· The proposal for a legalized market of human organs ·
The proposal is not new. In 2006, in an interview in the San Francisco Chronicle subsequently picked up by the New York Times and The Wall Street Journal , Nobel Prize winning economist, Gary Becker, called for the opening of a legal market for the sale of human organs. The call was born out of the growing diffusion of transplant tourism and the now socially accepted act of desperation that was once considered shameful: the clandestine acquisition of a kidney or a liver for fear of not surviving the long waiting list in America. Recently, Jessica Pauline Ogilvie in the pages of the Los Angeles Times expressed the hope that the market for kidneys would be legalized: if it were legal to buy and sell organs, many poor people would make money and many ill people would resolve their problems.
The debate is heated. Many, some doctors included, maintain that the buying and selling of kidneys should be legalized under conditions of full and informed consensus, with medical assistance both before and especially after the extraction of the organ and in light of the incontrovertible data which, like it or not, shows that the phenomenon is already a reality. Besides, the more Western democracies move toward individual auto-determination in choices of health and life, the more it is likely that juridical obstacles on the level of principle will be quickly overcome.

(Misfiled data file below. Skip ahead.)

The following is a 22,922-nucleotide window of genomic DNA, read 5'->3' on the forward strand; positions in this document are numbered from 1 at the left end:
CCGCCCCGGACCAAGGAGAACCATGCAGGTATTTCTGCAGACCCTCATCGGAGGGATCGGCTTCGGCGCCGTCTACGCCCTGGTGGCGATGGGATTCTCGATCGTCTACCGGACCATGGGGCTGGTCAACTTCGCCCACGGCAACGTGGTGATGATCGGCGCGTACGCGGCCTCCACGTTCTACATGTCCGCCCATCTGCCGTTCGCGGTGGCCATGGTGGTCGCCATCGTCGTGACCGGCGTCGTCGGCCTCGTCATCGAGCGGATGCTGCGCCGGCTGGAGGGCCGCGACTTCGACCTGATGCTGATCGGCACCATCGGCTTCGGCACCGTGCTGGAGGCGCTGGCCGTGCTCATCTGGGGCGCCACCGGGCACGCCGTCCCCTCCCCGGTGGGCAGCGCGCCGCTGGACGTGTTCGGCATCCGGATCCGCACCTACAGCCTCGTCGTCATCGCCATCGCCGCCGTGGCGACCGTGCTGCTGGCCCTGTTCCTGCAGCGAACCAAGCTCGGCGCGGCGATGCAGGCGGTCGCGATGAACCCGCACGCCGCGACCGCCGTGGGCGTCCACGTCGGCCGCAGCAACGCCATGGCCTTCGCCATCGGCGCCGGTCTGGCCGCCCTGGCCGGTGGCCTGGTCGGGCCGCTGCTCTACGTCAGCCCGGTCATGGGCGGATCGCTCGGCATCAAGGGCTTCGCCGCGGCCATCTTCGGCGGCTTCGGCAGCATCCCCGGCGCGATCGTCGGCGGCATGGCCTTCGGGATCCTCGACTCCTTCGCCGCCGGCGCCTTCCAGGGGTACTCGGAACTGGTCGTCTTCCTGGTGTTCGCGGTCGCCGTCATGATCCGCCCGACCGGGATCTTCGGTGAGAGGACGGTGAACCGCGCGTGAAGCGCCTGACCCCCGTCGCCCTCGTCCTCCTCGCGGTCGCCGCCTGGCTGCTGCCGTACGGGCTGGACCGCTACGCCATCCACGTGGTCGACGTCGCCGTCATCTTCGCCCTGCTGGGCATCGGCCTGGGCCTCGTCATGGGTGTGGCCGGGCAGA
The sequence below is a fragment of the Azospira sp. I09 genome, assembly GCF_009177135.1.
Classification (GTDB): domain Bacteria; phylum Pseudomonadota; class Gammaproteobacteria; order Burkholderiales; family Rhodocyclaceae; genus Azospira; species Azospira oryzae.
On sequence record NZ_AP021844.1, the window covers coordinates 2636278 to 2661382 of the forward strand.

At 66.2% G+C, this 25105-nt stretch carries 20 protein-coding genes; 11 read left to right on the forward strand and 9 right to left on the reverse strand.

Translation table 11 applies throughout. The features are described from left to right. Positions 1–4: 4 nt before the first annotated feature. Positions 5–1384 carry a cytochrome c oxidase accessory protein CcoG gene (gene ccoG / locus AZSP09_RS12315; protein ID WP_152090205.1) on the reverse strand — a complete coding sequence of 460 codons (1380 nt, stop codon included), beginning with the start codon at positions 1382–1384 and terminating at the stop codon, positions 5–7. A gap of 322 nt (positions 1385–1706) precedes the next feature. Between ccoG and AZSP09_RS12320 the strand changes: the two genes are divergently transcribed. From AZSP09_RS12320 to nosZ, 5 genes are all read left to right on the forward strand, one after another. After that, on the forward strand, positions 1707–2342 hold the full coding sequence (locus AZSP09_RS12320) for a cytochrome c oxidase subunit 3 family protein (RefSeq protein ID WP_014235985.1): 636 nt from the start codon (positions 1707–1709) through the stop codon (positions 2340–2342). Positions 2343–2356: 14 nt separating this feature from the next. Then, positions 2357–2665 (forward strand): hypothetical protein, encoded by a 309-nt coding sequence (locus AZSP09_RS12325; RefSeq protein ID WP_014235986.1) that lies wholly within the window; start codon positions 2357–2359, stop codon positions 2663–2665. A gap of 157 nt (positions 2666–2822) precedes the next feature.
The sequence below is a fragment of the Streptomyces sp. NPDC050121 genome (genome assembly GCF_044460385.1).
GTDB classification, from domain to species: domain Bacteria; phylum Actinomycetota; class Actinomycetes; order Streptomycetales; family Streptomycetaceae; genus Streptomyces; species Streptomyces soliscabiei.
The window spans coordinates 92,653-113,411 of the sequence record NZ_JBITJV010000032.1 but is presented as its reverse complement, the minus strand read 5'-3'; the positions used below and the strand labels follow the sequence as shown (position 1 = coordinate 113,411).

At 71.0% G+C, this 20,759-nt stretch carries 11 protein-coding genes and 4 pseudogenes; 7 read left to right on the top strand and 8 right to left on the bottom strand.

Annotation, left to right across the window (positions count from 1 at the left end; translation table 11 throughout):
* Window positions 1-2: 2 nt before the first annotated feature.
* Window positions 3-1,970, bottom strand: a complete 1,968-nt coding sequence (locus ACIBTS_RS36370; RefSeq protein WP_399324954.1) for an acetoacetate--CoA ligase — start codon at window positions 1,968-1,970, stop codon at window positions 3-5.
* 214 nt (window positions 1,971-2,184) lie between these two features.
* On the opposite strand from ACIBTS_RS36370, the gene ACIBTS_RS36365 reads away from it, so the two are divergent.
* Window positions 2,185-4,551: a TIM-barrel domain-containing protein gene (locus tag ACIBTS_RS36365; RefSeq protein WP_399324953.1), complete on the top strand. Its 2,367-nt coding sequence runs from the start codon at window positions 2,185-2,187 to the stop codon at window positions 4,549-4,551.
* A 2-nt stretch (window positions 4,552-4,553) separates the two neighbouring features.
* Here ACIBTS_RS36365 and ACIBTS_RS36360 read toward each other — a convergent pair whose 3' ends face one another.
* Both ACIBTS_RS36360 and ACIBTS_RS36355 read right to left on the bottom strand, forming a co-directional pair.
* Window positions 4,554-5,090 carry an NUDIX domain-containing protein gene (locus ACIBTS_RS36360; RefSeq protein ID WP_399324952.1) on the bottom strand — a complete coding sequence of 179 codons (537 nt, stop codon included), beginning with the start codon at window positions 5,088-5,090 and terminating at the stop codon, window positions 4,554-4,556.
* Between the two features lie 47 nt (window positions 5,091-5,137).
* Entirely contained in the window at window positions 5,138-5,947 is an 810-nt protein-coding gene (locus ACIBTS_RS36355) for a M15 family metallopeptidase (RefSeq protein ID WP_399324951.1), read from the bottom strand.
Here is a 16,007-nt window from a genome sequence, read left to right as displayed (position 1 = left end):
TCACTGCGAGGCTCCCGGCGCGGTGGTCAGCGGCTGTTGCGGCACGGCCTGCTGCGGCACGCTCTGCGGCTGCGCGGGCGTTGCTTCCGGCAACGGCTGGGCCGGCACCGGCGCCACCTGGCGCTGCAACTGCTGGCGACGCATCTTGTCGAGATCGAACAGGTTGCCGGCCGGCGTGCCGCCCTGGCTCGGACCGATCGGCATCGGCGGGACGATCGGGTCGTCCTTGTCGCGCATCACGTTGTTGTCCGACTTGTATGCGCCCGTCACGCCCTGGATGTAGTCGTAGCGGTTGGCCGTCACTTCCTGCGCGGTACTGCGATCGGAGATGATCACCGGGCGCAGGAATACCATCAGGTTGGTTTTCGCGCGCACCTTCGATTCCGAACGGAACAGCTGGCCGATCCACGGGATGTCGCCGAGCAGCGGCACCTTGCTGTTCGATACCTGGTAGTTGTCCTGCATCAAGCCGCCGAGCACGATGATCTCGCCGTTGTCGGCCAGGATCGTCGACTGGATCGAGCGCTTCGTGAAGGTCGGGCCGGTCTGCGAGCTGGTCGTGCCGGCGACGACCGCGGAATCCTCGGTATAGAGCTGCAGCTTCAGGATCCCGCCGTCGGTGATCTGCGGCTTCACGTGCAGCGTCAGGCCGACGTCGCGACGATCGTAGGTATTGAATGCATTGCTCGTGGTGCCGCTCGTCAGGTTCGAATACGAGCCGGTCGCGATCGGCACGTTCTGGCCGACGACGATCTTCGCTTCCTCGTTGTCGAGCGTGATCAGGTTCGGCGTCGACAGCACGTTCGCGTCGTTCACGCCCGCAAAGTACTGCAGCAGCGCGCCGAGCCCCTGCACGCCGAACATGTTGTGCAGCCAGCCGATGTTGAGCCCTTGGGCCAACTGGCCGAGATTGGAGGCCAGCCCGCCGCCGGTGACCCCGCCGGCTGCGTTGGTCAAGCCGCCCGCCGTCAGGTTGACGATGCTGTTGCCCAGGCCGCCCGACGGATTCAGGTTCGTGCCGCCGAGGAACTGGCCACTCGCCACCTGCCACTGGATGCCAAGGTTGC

Those against the proposal object that such a market would only benefit the rich; that it would create a form of modern slavery; that it is a juridical lie to speak of full and free consensus given the desperation that induces one to sell a part of oneself; that a legalized commercial donation would have a negative impact on the voluntary organ donations of corpses, which instead represent the main source of donations in many countries. Giuseppe Remuzzi, an Italian doctor specialized in transplants, while recognizing the desperation of many, wrote in Italian daily, Corriere della Sera , “We cannot accept the buying and selling of organs, not even if regulated by law.”
Fully sharing in the opposition to such commerce, the moral problem is not primarily that of the seller. In human history, desperate persons have resorted to desperate measures in order to save themselves or someone they love. If medical science today allows every conceivable line to be crossed, the hidden rationale becomes this: crazy desperation induced by poverty. And societies that “legitimize” this desperation are societies that are incapable of defending their citizens. The most serious problem, however, resides with the buyer. Outside of any other consideration, the heart of the problem lies here: are we willing to accept that a person buys his health, or saves his life, by buying replacement pieces from someone else’s body?
The suspicion that societies open to this market are in fact cannibalistic, is real and dramatic.